Explain specific health psychology issues Assignment

Explain specific health psychology issues Assignment Words: 3815

Explain specific health psychology issues Eating disorders are characterised by an abnormal attitude towards food that causes an Individual to change their eating habits and their behaviour. There are several types of eating disorders that can effect an Individual physically, psychologically and socially. The two eating disorders which I will be discussing Is anorexia and bullmla. Anorexia is an eating disorder and a mental health condition which can be life- threatening.

Anorexia is an irrational fear of gaining weight, it typically involves excessive weight loss and usually occurs more in females than in males. There are our clinical characteristics of individuals with anorexia which are- An individual behavioural symptoms who is anorexic will avoid food, compulsively weigh, engage in activities to keep their weight down for example excessive exercise, make themself sick, take laxities and burn calories. An individual’s cognitive symptoms will be that they think they are 20% bigger than what they are, this Is called body distortion.

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An individual’s emotional symptoms will be that they will feel anxious and they will keep checking their weight on the scales and be fearful of putting on weight, also they will feel nervous, scared and have fear of fatness. An Individual’s physical symptoms would be they would have amenorrhea, they will be emaciated, low blood pressure, general health diseases and they will have loss of body weight. Bulimia Nervosa is an eating disorder and a mental health condition.

Individuals who have bulimia try and control their weight by restricting the amount of food they eat, they binge eat and purge the food from their body by making themselves sick or use laxatives. There are five clinical characteristics of individuals who are bulimia nervosa- 1. Binge – This Is when an individual has an excessive amount of calories consumed In such a short period of time. On average an Individual consumes between 1,500 – 3000 calories a day but an Individual who binge eats will eat triple the average calories. . Purge – This Is when an Individual gets rid of their food by self-induced vomiting, misuse of laxatives and excessive exercise. 3. Frequency – An individual with Bulimia Nervosa will binge and purge twice a week for three months until they can be diagnosed with it. 4. Body image – An individual’s body image is going to look average but see themselves as bigger inappropriate with it. 5. Different from anorexia – Weight and periods as normal. I will now go on to explain the sychological expectation of anorexia and bulimia.

The behavioural explanations of bulimia are:- The Social Learning Theory The social learning theory is a process of learning by observing other people. In our society we are surrounded by images of the ‘ideal’ body which is categorised as a size 6-8. Images of the female body in magazines, on TV and In films all emphasise a slim body shape. These Images and people act as models for the women In our society. They are seen to receive lots of reinforcement for being thin – fame, admiration, success and money.

Young girls start being exposed to this from an early age, and ery quickly they learn that being thin brings vicarious reinforcement, so they want to example when celebrities put on weight they are in newspapers and magazines being criticised. Although everyone in the United Kingdom is exposed to role models but not everyone is anorexic. Operant Conditioning Operant conditioning is a process of learning through reward and punishment, if an individual’s gets a reward then they are more likely to repeat it but if an individual get punished then it is unlikely to be repeated.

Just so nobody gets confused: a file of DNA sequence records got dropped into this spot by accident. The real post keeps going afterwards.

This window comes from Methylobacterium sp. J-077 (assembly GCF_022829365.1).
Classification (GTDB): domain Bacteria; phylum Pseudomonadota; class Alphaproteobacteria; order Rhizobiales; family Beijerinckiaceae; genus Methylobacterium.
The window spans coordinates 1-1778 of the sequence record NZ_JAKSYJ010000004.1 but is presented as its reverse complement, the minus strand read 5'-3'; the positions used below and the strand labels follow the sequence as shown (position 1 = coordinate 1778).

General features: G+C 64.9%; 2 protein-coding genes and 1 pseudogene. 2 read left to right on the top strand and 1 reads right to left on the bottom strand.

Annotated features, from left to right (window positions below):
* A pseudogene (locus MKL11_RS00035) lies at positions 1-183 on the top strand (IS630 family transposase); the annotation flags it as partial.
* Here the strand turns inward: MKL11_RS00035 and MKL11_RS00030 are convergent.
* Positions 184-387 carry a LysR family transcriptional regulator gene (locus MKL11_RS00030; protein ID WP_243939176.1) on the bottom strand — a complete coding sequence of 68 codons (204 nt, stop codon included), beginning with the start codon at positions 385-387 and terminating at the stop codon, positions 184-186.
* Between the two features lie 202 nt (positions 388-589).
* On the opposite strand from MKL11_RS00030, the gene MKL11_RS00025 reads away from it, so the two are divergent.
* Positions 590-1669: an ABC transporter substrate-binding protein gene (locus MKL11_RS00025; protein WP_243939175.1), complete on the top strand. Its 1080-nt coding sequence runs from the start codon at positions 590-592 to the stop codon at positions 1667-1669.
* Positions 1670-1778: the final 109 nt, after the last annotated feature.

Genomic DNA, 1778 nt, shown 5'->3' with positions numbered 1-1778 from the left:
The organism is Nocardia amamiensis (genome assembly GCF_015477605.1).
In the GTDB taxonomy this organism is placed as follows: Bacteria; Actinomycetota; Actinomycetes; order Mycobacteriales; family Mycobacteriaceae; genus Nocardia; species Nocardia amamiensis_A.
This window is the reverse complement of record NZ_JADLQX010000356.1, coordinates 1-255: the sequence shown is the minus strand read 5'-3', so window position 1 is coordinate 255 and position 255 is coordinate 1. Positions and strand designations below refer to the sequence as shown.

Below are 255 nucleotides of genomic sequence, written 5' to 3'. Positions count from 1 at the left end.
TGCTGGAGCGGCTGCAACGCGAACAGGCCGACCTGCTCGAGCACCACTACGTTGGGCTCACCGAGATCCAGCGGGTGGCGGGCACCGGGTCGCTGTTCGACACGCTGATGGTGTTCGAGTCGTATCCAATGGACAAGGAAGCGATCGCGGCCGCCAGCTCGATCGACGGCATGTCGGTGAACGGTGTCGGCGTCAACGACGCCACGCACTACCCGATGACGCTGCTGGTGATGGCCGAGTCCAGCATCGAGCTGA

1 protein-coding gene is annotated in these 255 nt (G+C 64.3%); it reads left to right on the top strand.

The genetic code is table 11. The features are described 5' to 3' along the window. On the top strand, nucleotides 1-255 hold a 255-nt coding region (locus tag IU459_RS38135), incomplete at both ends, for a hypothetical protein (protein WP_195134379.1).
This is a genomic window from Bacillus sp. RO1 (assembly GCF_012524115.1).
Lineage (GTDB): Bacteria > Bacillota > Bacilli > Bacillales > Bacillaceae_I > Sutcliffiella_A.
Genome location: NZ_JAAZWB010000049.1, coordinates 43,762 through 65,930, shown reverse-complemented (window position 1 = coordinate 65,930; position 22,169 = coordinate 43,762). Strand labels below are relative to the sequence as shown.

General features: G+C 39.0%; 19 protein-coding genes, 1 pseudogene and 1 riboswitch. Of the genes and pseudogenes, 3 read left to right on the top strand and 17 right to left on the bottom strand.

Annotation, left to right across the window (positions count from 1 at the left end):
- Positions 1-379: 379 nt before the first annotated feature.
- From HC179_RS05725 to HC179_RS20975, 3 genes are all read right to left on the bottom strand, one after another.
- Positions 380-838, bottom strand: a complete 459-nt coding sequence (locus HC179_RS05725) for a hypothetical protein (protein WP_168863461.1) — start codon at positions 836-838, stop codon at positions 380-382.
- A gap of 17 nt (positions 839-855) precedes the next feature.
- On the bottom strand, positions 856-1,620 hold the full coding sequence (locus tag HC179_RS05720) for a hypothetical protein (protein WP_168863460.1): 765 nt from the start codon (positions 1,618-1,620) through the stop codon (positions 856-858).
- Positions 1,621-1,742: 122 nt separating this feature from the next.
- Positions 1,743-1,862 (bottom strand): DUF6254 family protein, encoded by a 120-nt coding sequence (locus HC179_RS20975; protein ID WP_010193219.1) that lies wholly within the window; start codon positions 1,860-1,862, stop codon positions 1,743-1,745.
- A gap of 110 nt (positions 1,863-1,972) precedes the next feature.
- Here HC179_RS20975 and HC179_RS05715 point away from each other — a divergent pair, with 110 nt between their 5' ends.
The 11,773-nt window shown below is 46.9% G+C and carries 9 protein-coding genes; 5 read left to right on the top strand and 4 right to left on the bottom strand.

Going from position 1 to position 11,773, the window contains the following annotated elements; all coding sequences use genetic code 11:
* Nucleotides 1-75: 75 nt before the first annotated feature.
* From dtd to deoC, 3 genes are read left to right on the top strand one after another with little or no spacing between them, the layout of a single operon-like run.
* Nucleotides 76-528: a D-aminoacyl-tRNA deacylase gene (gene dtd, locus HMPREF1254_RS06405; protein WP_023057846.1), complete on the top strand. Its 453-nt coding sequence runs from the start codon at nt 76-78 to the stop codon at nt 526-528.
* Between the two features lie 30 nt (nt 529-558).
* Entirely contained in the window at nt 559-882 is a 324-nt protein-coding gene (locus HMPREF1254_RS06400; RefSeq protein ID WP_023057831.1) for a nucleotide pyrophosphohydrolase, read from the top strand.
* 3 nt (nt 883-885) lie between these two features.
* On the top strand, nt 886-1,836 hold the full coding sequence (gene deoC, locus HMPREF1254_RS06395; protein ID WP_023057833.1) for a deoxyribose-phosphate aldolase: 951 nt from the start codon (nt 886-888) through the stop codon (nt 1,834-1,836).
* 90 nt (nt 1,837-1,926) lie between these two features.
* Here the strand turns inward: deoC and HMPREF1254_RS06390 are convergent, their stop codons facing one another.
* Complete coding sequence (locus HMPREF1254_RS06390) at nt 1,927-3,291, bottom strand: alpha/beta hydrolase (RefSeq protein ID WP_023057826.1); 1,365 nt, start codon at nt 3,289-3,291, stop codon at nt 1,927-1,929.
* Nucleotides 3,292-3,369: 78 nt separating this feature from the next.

This is why when individuals go on a diet, they lose weight and other individuals give them attention for example say to hem “there’s good you’re looking” which rewards the individual which then encourages them to carry on this vicious cycle. Although not everyone who loses weight and diets goes anorexic. I will now go on to the psychodynamic approach which was developed by Sigmund Freud. The family systems theory Minuchin believes that individuals who are anorexic tend to come from enmeshed families.

Enmeshed families is families that tend to stick their noses in other people’s business. Children feel they only have control over what they eat. The bad points about this is that it doesn’t explain the fact that there is higher rates of eating isorders now rather than in the 1950’s. Cause or result – does the family actually stick their nose into other peoples business which is seen as a cause as their constantly looking at other people’s lives or do they stick their nose in because the girl is anorexic because of the enmeshed family or is the family enmeshed because the girls anorexic.

Although this can’t explain gender differences or can’t explain the sudden increase in recent years. The influence of sexual development Proposed that the disorder represents on unconscious effort by a girl to remain pre- ubescent as children want to remain child-like and have a fear of sexually maturing. This theory can’t explain anorexia in boys and why there is higher rates of anorexia in these days. The influence for the struggle for Autonomy This theory was proposed by Brunch in 1971, Brunch believes that there are two types of parent’s effective parents and ineffective parents.